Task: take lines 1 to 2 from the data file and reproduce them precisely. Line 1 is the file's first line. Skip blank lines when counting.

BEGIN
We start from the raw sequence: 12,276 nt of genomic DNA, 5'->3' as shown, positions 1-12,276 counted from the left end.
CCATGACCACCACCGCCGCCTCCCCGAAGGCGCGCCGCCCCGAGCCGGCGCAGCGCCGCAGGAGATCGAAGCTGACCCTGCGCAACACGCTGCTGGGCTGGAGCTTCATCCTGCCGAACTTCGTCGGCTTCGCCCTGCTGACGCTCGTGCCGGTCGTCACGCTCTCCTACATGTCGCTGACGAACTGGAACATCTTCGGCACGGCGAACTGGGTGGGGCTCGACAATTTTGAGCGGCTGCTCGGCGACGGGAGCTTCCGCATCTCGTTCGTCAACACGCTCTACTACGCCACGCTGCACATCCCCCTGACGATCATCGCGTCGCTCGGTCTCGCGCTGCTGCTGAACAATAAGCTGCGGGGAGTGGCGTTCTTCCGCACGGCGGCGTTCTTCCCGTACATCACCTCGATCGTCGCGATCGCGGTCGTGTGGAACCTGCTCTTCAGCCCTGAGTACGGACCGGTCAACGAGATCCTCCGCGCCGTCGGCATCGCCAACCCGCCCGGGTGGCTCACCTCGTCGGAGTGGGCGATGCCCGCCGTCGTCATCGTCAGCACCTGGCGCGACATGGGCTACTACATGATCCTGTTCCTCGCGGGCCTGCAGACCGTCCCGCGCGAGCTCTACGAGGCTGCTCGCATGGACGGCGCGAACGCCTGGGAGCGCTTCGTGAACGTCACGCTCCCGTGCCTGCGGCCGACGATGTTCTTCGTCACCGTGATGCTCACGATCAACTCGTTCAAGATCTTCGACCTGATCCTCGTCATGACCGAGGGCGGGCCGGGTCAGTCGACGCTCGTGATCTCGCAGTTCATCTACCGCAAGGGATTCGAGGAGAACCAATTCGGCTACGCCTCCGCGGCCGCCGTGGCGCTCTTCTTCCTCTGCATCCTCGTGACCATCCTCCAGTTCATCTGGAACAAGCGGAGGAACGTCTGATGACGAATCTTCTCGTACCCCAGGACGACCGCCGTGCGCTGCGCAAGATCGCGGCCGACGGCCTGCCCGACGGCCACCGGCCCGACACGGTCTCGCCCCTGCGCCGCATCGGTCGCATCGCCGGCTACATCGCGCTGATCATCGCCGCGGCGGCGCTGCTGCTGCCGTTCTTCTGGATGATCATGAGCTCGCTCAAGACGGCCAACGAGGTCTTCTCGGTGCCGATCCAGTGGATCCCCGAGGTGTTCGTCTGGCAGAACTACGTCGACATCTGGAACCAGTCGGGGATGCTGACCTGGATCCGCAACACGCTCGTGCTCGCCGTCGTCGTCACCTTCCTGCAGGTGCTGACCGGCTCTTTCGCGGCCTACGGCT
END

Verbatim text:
We start from the raw sequence: 12,276 nt of genomic DNA, 5'->3' as shown, positions 1-12,276 counted from the left end.
CCATGACCACCACCGCCGCCTCCCCGAAGGCGCGCCGCCCCGAGCCGGCGCAGCGCCGCAGGAGATCGAAGCTGACCCTGCGCAACACGCTGCTGGGCTGGAGCTTCATCCTGCCGAACTTCGTCGGCTTCGCCCTGCTGACGCTCGTGCCGGTCGTCACGCTCTCCTACATGTCGCTGACGAACTGGAACATCTTCGGCACGGCGAACTGGGTGGGGCTCGACAATTTTGAGCGGCTGCTCGGCGACGGGAGCTTCCGCATCTCGTTCGTCAACACGCTCTACTACGCCACGCTGCACATCCCCCTGACGATCATCGCGTCGCTCGGTCTCGCGCTGCTGCTGAACAATAAGCTGCGGGGAGTGGCGTTCTTCCGCACGGCGGCGTTCTTCCCGTACATCACCTCGATCGTCGCGATCGCGGTCGTGTGGAACCTGCTCTTCAGCCCTGAGTACGGACCGGTCAACGAGATCCTCCGCGCCGTCGGCATCGCCAACCCGCCCGGGTGGCTCACCTCGTCGGAGTGGGCGATGCCCGCCGTCGTCATCGTCAGCACCTGGCGCGACATGGGCTACTACATGATCCTGTTCCTCGCGGGCCTGCAGACCGTCCCGCGCGAGCTCTACGAGGCTGCTCGCATGGACGGCGCGAACGCCTGGGAGCGCTTCGTGAACGTCACGCTCCCGTGCCTGCGGCCGACGATGTTCTTCGTCACCGTGATGCTCACGATCAACTCGTTCAAGATCTTCGACCTGATCCTCGTCATGACCGAGGGCGGGCCGGGTCAGTCGACGCTCGTGATCTCGCAGTTCATCTACCGCAAGGGATTCGAGGAGAACCAATTCGGCTACGCCTCCGCGGCCGCCGTGGCGCTCTTCTTCCTCTGCATCCTCGTGACCATCCTCCAGTTCATCTGGAACAAGCGGAGGAACGTCTGATGACGAATCTTCTCGTACCCCAGGACGACCGCCGTGCGCTGCGCAAGATCGCGGCCGACGGCCTGCCCGACGGCCACCGGCCCGACACGGTCTCGCCCCTGCGCCGCATCGGTCGCATCGCCGGCTACATCGCGCTGATCATCGCCGCGGCGGCGCTGCTGCTGCCGTTCTTCTGGATGATCATGAGCTCGCTCAAGACGGCCAACGAGGTCTTCTCGGTGCCGATCCAGTGGATCCCCGAGGTGTTCGTCTGGCAGAACTACGTCGACATCTGGAACCAGTCGGGGATGCTGACCTGGATCCGCAACACGCTCGTGCTCGCCGTCGTCGTCACCTTCCTGCAGGTGCTGACCGGCTCTTTCGCGGCCTACGGCT